Illustration for article titled How to Fictionalize Science Beautifully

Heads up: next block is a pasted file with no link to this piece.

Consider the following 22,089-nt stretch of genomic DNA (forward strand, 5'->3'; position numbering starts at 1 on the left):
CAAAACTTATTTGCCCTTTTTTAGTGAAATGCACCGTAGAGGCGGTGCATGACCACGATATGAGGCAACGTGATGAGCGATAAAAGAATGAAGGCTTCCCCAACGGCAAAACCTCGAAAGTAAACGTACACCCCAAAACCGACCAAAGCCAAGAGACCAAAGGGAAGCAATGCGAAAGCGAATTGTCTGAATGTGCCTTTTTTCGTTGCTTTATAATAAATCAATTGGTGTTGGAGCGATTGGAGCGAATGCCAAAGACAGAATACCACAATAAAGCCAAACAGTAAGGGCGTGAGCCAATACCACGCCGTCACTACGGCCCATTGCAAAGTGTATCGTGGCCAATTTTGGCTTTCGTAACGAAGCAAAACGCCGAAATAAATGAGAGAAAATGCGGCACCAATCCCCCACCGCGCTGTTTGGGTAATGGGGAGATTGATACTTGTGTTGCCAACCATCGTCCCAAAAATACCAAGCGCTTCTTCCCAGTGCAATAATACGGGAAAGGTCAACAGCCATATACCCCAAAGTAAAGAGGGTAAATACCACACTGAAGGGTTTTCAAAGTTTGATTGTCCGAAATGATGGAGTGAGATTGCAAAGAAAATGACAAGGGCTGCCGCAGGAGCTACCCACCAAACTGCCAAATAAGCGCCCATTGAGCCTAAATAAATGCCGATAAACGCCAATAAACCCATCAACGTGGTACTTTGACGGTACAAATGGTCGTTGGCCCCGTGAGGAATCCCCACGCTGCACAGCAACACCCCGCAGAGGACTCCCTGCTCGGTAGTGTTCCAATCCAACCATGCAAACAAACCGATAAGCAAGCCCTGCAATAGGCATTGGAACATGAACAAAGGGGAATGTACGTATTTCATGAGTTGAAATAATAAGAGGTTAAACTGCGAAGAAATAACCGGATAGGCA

Science fiction is usually defined as a story that incorporates elements of science, but rarely does scifi actually take the form of a scientific paper or research volume. That's why Janet Chui and Jason Erik Lundberg's A Field Guide to Surreal Botany from Two Cranes Press is so startling and pleasurable to read. This slim, beautifully-illustrated volume is an anthology of 45 fictionalized plant species — it's fiction written to resemble science, and which comes out sounding almost like poetry. With contributors like Jay Lake, Vera Nazarian, and John Bowker, the volume is packed with satirical observations and pure silliness. Here you'll find everything from the rare Poseur Nosehairs plant (which grows into your brain), to Queen Victoria's Bloomers, a plant that lures others into pollinating it by using sexual deception. Then there is the Forget Me Bastard, which aggressively glows and sheds leaves when its caretaker fights; or you can contemplate physics with the Twilight Luon-Sibir, which lives a short life in a state of probability. It's a strange and detailed book, rather extreme in its interpretation of what science fiction can be, and therefore most welcome indeed. A Field Guide to Surreal Botany [via Two Cranes]


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